Manifold & Down-pipe Bracing Explained

Enhance the lifespan of your turbo setup

What is Turbo Bracing?

Turbo bracing is support for your turbo/manifold or down-pipe to prevent parts cracking, bracing also helps prevent bolts nuts & studs loosening from excess weight. A well designed brace also helps take the weight off the inlet and outlet vband clamps on turbine housings that are used to tighten the vband flanges in place.

Turbo support is a big part of the reliability of any turbo setup, the combination of immense heat and vibrations from high revving engines is enough to test even the toughest components.

The main thing to consider when designing bracing is "thermal expansion", whenever things get hot they expand and this needs to be thought about before bracing your turbo setup. Making everything to solid can sometimes cause more harm than good. 

A prime example...... welding solid braces from your exhaust manifold flange to your turbo flange. If the brace is short or to thick it can't flex and there is no allowance for anything to move when it heats up, so generally the brace will always crack over time - the longer the distance the more the rods or brace can flex.

A rose joint type brace like in the photo are a excellent way to gain a lot of movement from a brace, they still take the weight while still pivoting easily when the manifold moves from thermal expansion.

Low Mount vs Top Mount

Low Mount

The weight of the turbo and exhaust on a low mount turbo setup can sometimes cause issues with studs and nuts working themselves loose, the vibration and heat expansion cause this aswell. An extra turbo support is recommended to prevent this. 

Top Mount

With a top mount turbo setup the manifold acts as a brace of sorts and can take the weight of the turbo so this can aid in the battle of parts working themselves loose. We still always recommend a good thick brace back to the gearbox or engine block (depending on FWD or RWD) from the down-pipe. We recommend at least 30x5 flat bar.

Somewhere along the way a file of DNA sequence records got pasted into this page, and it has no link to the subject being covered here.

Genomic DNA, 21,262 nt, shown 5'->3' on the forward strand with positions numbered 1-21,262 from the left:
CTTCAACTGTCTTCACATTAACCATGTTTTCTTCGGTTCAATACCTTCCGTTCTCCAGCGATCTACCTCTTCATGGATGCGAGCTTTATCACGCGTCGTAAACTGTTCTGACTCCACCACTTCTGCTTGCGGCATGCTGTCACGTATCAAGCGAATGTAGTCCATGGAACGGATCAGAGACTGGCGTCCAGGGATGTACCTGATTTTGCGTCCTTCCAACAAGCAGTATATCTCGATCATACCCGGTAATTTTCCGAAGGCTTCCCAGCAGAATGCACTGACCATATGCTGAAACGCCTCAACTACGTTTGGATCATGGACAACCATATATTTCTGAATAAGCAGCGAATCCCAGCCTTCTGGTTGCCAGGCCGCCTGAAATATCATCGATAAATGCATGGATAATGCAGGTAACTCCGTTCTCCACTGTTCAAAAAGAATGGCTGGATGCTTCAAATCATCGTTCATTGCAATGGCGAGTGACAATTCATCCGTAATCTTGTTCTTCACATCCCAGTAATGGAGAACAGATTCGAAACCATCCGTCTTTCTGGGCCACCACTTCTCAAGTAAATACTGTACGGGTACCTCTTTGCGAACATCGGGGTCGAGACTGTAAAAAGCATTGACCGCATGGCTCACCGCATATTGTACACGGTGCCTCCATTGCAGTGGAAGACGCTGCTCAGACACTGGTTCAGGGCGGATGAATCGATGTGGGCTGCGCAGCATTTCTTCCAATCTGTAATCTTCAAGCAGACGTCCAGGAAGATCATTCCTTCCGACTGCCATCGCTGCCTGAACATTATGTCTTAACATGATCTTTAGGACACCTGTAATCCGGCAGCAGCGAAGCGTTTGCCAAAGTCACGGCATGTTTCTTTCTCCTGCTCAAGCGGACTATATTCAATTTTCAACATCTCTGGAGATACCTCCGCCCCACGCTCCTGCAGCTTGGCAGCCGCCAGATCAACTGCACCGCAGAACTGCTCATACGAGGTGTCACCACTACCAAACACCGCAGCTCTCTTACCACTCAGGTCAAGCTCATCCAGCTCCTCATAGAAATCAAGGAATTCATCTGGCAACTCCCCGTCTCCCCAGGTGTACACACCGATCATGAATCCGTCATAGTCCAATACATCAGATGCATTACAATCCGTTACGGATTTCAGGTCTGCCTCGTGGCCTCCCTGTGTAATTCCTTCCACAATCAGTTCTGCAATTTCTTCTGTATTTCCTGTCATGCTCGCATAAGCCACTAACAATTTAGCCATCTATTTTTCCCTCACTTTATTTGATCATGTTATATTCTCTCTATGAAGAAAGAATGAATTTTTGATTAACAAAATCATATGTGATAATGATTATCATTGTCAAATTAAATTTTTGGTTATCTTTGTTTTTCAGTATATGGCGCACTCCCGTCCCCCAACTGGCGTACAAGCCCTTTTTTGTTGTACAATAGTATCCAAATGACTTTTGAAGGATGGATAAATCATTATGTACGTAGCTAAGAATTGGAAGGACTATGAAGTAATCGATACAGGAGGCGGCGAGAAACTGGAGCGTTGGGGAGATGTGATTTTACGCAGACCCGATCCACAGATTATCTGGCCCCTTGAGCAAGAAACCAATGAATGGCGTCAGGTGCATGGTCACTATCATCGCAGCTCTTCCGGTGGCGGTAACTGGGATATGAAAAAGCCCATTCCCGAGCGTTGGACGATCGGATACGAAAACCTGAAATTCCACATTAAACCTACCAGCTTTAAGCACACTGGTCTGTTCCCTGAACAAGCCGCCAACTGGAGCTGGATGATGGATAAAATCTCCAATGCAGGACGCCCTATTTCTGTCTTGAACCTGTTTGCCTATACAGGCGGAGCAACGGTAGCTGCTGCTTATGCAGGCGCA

A Few Tips For Bracing Your Down-pipe

In this picture below is a simple but effective type of brace. It has a few key factors that not only support the down-pipe but also make the brace user friendly.

One key part of this brace is that it can be re-moved, bit more work than if you just weld the brace straight off the down-pipe but picture this...... you need to replace your clutch and this can be done easily by re-moving the gearbox on old mates hoist, you can pull the gearbox without taking off the turbo setup or down-pipe, go to pull the gearbox..... but wait there's a brace that is welded on!! Fail, have to cut it off.  If you have a section that can be re-moved by bolts it makes it a simple thing to take that section out and bolt it back up again when finished.

Another simple but effective part of this brace is the bolt in the middle can be accessed by spanners easily, doesn't sound like much but its the small things like this that make it so much easier for the next guy to work.

Wastegate Pipe Bracing

The external waste-gate pipe often isn't considered on the list of components to brace, but this also needs the weight taken off. When you have a long waste-gate pipe that is venting to atmosphere (if the waste-gate pipe is welded back into the exhaust this acts like the brace so no flat bar is required) the weight from the pipe and the vibration that the pipe will create can cause issues with manifold waste-gate take off ports cracking.  As you can see in the photo below a simple section of flat bar is all it takes to support the weight. We also use a removable type setup for ease of fitment so the parts can all be taken out separate from each other.

Other Examples Of Bracing

 

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